We wake up to time, courtesy of an alarm clock, and go through a day run by time—the meeting, the visitors, the conference call, the luncheon are all set to begin at a particular hour. We can coordinate our own activities with those of others because we all implicitly agree to follow a single system for measuring time, one based on the inexorable rise and fall of daylight. In the course of evolution, humans have developed a biological clock set to this alternating rhythm of light and dark. This clock, located in the brain's hypothalamus, governs what I call body time [see “Times of Our Lives,” by Karen Wright].
But there is another kind of time altogether. “Mind time” has to do with how we experience the passage of time and how we organize chronology. Despite the steady tick of the clock, duration can seem fast or slow, short or long. And this variability can happen on different scales, from decades, seasons, weeks and hours, down to the tiniest intervals of music—the span of a note or the moment of silence between two notes. We also place events in time, deciding when they occurred, in which order and on what scale, whether that of a lifetime or of a few seconds.
How mind time relates to the biological clock of body time is unknown. It is also not clear whether mind time depends on a single timekeeping device or if our experiences of duration and temporal order rely primarily, or even exclusively, on information processing. If the latter alternative proves to be true, mind time must be determined by the attention we give to events and the emotions we feel when they occur. It must also be influenced by the manner in which we record those events and the inferences we make as we perceive and recall them.
Time and Memory
I was first drawn to the problems of time processing through my work with neurological patients. People who sustain damage to regions of the brain involved in learning and recalling new facts develop major disturbances in their ability to place past events in the correct epoch and sequence. Moreover, these amnesiacs lose the ability to estimate the passage of time accurately at the scale of hours, months, years and decades. Their biological clock, on the other hand, often remains intact, and so can their abilities to sense brief durations lasting a minute or less and to order them properly. At the very least, the experiences of these patients suggest that the processing of time and certain types of memory must share some common neurological pathways.
The association between amnesia and time can be seen most dramatically in cases of permanent brain damage to the hippocampus, a region of the brain important to memory, and to the nearby temporal lobe, the region through which the hippocampus holds a two-way communication with the rest of the cerebral cortex. Damage to the hippocampus prevents the creation of new factual memories. The ability to form memories is an indispensable part of the construction of a sense of our own chronology. We build our time line event by event, and we connect personal happenings to those that occur around us. When the hippocampus is impaired, patients become unable to hold factual memories for longer than about one minute. Patients so afflicted are said to have anterograde amnesia.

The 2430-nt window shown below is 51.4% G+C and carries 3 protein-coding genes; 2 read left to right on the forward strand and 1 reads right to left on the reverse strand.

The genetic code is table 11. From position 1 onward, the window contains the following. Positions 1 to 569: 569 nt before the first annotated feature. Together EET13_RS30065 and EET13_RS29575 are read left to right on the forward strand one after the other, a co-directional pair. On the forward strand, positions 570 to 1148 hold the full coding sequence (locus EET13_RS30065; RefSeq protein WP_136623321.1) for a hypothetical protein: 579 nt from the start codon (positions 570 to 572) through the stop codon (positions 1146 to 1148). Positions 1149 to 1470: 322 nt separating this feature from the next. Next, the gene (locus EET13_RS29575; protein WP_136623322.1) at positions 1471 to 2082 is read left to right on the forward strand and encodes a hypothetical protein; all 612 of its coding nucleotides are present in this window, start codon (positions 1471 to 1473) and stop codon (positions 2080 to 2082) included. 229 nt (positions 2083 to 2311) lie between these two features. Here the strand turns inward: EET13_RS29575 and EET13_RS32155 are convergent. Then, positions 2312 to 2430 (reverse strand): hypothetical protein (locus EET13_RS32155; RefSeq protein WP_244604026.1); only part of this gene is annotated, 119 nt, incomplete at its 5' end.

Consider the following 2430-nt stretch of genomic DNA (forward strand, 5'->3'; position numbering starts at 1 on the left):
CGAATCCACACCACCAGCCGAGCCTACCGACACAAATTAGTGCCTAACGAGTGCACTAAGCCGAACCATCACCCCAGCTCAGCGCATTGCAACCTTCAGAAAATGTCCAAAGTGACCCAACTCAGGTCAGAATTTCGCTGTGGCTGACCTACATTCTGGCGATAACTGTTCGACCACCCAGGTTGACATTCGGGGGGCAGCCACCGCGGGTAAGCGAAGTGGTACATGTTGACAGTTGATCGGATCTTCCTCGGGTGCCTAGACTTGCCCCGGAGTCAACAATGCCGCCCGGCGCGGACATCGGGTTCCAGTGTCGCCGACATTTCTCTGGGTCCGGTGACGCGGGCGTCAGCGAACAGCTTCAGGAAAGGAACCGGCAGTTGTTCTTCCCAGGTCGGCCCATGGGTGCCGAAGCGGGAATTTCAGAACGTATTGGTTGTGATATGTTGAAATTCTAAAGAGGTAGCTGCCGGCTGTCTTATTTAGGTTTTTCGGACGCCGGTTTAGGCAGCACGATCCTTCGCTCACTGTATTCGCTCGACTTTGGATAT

Intriguingly, the memories that the hippocampus helps to create are not stored in it. They are distributed in neural networks located in parts of the cerebral cortex (including the temporal lobe) related to the material being recorded: areas dedicated to visual impressions, sounds, tactile information, and so forth. These networks must be activated to both lay down and recall a memory; when they are destroyed, patients cannot recover long-term memories, a condition known as retrograde amnesia. The memories most markedly lost in retrograde amnesia are precisely those that bear a time stamp: recollections of unique events that happened in a particular context on a particular occasion. For instance, the memory of one's wedding bears a time stamp. A different but related kind of recollection—say, that of the concept of marriage—carries no such date with it. The temporal lobe cortex that surrounds the hippocampus is critical for making and recalling such memories.
In patients who sustain damage to the temporal lobe cortex, years and even decades of autobiographical memory can be expunged irrevocably. Viral encephalitis, stroke and Alzheimer's disease are among the neurological insults responsible for the most profound impairments.
For one such patient, whom my colleagues and I studied for 25 years, the time gap went almost all the way to the cradle. When this patient was 46, he sustained damage both to the hippocampus and to parts of the temporal lobe. Accordingly, he had both anterograde and retrograde amnesia: he could not form new factual memories, and he could not recall old ones. The patient inhabited a permanent present, unable to remember what happened a minute earlier or 20 years before.
Indeed, he had no sense of time at all. He could not tell us the date, and when asked to guess, his responses were wild—as disparate as 1942 and 2013. He could guess time more accurately if he had access to a window and could approximate it based on light and shadows. But if he was deprived of a watch or a window, morning was no different from afternoon, and night was no different from day; the clock of body time was of no help. This patient could not state his age, either. He could guess, but the guess tended to be wrong.
Two of the few specific things he knew for certain were that he was married and that he was the father of two children. But when did he get married? He could not say. When were the children born? He did not know. He could not place himself in the time line of his family life. He was in fact married, but his wife divorced him more than two decades before. His children had long been married and had children of their own.